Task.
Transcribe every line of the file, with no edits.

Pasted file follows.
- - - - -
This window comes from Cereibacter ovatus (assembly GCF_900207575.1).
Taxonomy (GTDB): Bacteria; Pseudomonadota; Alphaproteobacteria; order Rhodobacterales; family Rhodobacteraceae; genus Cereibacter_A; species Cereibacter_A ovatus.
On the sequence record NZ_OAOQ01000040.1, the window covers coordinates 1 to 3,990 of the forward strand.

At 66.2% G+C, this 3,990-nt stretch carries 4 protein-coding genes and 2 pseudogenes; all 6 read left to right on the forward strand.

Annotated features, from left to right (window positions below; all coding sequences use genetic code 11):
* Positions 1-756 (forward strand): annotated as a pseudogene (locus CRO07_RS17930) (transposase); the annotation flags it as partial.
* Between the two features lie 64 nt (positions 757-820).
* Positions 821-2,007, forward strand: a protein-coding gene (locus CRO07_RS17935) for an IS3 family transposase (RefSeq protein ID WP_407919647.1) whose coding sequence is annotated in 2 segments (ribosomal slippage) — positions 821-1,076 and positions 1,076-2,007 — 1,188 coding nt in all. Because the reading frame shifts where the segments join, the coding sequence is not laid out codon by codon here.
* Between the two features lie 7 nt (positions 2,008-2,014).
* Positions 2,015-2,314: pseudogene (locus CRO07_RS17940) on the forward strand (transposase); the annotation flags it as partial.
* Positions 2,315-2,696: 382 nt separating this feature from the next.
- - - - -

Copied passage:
This window comes from Cereibacter ovatus (assembly GCF_900207575.1).
Taxonomy (GTDB): Bacteria; Pseudomonadota; Alphaproteobacteria; order Rhodobacterales; family Rhodobacteraceae; genus Cereibacter_A; species Cereibacter_A ovatus.
On the sequence record NZ_OAOQ01000040.1, the window covers coordinates 1 to 3,990 of the forward strand.

At 66.2% G+C, this 3,990-nt stretch carries 4 protein-coding genes and 2 pseudogenes; all 6 read left to right on the forward strand.

Annotated features, from left to right (window positions below; all coding sequences use genetic code 11):
* Positions 1-756 (forward strand): annotated as a pseudogene (locus CRO07_RS17930) (transposase); the annotation flags it as partial.
* Between the two features lie 64 nt (positions 757-820).
* Positions 821-2,007, forward strand: a protein-coding gene (locus CRO07_RS17935) for an IS3 family transposase (RefSeq protein ID WP_407919647.1) whose coding sequence is annotated in 2 segments (ribosomal slippage) — positions 821-1,076 and positions 1,076-2,007 — 1,188 coding nt in all. Because the reading frame shifts where the segments join, the coding sequence is not laid out codon by codon here.
* Between the two features lie 7 nt (positions 2,008-2,014).
* Positions 2,015-2,314: pseudogene (locus CRO07_RS17940) on the forward strand (transposase); the annotation flags it as partial.
* Positions 2,315-2,696: 382 nt separating this feature from the next.